It’s that time of the year! The holidays are upon us. A time when our thoughts turn to family, friends, celebrations, holiday feasts, and, yes, leftovers.
Holiday meal leftovers can be just as delectable as the original feast. The challenge is after dinner, and guarding against left-out leftovers. It requires special attention to safe food handling. Even if you have followed all the food safety recommendations, the potential for foodborne illness can still exist. Bacteria that causes foodborne illnesses grows rapidly at room temperature and above.
In the holiday frenzy, basic principles can often be overlooked. Here are some food safety tips to help ensure that your holiday leftovers are safe and delicious the second time around.
Food safety doesn’t end after the meal is prepared. The challenge is also safe storage of leftovers. Reheating will not always destroy harmful bacteria. Better to keep bacteria from multiplying in the first place.
Prepared foods should be refrigerated after no more than two hours of being left out at room temperature. Leftovers should be consumed or frozen within four days of cooking.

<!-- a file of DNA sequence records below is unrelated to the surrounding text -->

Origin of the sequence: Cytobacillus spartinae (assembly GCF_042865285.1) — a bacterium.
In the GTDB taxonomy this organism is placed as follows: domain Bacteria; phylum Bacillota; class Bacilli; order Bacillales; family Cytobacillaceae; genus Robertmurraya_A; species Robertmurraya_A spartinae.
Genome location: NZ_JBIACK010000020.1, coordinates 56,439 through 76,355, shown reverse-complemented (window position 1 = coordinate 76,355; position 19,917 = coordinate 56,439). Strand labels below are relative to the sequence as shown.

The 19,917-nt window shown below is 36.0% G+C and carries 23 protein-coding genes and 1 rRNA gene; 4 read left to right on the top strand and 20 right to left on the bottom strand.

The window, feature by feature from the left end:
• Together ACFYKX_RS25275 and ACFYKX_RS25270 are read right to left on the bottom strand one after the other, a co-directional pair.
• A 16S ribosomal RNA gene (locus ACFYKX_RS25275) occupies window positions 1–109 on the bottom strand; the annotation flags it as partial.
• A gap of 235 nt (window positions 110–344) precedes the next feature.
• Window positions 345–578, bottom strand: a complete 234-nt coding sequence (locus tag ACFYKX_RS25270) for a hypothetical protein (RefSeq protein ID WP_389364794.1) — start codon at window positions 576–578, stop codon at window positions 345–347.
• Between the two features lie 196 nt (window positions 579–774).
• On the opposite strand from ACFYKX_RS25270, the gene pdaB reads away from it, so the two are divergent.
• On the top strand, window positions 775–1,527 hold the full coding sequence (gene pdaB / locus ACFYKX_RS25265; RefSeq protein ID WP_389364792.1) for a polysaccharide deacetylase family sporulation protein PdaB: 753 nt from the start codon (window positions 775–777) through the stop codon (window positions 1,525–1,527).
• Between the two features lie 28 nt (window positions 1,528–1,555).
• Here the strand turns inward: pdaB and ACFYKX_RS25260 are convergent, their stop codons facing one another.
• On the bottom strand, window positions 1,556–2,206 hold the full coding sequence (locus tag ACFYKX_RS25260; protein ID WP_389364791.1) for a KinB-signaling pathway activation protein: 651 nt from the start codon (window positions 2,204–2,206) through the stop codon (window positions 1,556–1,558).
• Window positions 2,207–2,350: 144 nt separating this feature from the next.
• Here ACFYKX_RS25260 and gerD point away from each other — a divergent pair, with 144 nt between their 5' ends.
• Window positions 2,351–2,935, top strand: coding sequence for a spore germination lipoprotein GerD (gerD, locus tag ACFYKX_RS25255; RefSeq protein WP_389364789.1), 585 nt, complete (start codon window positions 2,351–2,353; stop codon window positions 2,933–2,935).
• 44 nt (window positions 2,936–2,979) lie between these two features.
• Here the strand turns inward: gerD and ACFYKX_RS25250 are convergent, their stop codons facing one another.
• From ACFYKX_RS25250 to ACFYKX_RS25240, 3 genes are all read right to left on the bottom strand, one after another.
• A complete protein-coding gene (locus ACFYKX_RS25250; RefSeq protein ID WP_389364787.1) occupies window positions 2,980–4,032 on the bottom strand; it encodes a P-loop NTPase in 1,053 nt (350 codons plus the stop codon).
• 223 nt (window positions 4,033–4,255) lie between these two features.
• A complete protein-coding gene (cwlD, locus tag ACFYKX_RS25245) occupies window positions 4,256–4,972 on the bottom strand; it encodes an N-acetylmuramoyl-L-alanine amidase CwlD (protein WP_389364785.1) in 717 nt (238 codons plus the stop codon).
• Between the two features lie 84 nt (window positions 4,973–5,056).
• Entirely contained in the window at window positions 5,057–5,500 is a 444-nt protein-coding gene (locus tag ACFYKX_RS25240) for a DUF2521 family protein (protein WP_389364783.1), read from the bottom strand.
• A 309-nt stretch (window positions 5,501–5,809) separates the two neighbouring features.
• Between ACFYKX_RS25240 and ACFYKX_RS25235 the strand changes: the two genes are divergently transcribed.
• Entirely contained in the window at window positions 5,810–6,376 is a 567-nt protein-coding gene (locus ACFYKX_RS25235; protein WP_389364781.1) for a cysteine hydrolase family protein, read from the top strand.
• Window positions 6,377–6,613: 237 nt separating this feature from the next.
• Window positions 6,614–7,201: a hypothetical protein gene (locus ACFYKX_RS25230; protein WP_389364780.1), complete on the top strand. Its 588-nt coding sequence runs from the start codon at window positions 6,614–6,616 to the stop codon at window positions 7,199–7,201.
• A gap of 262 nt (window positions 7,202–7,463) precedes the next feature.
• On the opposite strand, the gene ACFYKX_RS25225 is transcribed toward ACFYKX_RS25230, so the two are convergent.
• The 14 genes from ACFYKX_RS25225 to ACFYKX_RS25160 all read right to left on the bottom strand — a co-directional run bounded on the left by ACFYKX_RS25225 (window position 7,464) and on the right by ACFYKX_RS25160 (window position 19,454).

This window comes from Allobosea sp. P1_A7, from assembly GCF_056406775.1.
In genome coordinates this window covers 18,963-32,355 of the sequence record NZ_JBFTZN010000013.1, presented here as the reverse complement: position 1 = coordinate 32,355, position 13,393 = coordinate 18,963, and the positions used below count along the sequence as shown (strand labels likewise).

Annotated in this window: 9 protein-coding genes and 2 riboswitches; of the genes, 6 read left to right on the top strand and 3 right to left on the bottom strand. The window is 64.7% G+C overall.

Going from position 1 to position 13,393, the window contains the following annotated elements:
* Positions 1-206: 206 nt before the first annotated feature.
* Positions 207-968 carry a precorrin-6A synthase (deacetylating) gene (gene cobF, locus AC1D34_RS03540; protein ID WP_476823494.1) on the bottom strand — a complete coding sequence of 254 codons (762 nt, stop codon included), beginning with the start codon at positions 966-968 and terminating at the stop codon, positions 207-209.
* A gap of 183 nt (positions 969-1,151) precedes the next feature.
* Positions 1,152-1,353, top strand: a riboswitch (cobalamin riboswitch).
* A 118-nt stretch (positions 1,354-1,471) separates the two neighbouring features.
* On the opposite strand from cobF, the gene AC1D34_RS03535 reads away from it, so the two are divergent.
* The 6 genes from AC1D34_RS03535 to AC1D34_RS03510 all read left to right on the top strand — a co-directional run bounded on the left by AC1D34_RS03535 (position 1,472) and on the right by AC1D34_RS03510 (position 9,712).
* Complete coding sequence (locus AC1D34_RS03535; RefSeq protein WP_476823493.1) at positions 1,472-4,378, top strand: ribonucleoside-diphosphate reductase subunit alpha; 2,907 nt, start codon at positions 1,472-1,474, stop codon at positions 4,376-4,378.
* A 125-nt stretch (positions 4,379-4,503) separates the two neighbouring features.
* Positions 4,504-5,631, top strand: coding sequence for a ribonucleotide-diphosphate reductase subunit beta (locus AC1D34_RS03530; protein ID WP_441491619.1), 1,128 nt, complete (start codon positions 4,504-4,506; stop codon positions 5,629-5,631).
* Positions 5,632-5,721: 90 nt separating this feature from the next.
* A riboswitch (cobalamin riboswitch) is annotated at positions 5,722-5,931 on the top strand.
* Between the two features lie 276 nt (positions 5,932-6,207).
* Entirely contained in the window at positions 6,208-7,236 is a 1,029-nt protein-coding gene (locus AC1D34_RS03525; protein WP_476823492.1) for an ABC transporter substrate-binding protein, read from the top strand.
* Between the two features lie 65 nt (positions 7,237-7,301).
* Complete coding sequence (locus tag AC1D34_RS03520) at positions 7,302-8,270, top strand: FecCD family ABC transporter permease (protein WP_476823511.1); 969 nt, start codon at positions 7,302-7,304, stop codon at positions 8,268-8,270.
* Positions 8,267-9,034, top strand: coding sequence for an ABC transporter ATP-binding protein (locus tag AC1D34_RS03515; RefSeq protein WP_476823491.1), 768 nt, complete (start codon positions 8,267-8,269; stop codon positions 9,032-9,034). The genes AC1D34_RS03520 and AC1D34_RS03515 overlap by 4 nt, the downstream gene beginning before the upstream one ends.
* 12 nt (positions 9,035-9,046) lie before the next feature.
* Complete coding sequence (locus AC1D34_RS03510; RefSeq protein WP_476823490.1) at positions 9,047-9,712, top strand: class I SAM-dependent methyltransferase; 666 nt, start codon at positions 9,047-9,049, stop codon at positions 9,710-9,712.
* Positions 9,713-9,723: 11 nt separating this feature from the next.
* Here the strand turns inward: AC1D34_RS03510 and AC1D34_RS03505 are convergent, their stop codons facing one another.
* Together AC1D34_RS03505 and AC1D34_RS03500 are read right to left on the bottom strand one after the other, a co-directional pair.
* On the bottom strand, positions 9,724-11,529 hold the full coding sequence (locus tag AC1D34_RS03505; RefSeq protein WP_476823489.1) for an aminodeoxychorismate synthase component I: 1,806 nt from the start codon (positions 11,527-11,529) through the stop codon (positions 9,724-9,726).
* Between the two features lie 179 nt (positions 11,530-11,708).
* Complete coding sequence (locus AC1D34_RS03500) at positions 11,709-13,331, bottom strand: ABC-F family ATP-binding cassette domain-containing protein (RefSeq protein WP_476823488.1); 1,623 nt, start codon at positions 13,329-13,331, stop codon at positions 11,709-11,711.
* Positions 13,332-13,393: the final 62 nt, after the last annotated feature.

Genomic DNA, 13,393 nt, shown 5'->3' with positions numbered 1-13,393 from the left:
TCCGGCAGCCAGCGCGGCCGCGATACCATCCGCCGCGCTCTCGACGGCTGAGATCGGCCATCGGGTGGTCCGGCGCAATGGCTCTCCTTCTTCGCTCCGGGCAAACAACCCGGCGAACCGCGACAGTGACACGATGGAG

Remember the rule: Keep hot foods hot and cold foods cold. Bacteria can multiply rapidly between 40°F and 140°F. Don’t leave that turkey out for nibblers. Take the dressing out and slice the meat from the turkey carcass. Store the stuffing, meat, and any other leftover gravy, mashed potatoes or other side dishes, all in separate containers. Date each container and refrigerate or freeze.
Frozen turkey will maintain its quality in the freezer for up to four months; stuffing and gravy for one month; and cooked dishes prepared from leftover turkey will freeze well for up to six months.
Keeping in mind these tips for keeping holiday leftovers safe could keep your holiday feast from turning into a holiday disaster.
If you would like more information, please call the USDA Meat and Poultry / Food Safety Hotline: 1-888-674-6854, or check out the food safety website, www.foodsafety.gov.
For further information contact:
Dorothy C. Lee, C.F.C.S.
UF/IFAS Extension Escambia County
3740 Stefani Road
Cantonment, FL 32533-7792
For additional information, go to the University of Florida Solutions for Your Life website, http://www.SolutionsForYourLife.com
The numbers are in and, according to the Centers for Disease Control and Prevention (CDC), 20% or more of the United States adult population is obese in each state. This data was collected during the Behavioral Risk Factor Surveillance System that involves health-related telephone surveys. It has long been discussed in our society that obesity is a growing concern for our population. Many initiatives have been developed to address this issue, such as MyPlate and First Lady Michelle Obama’s Let’s Move! Yet, we still fail to take this to heart.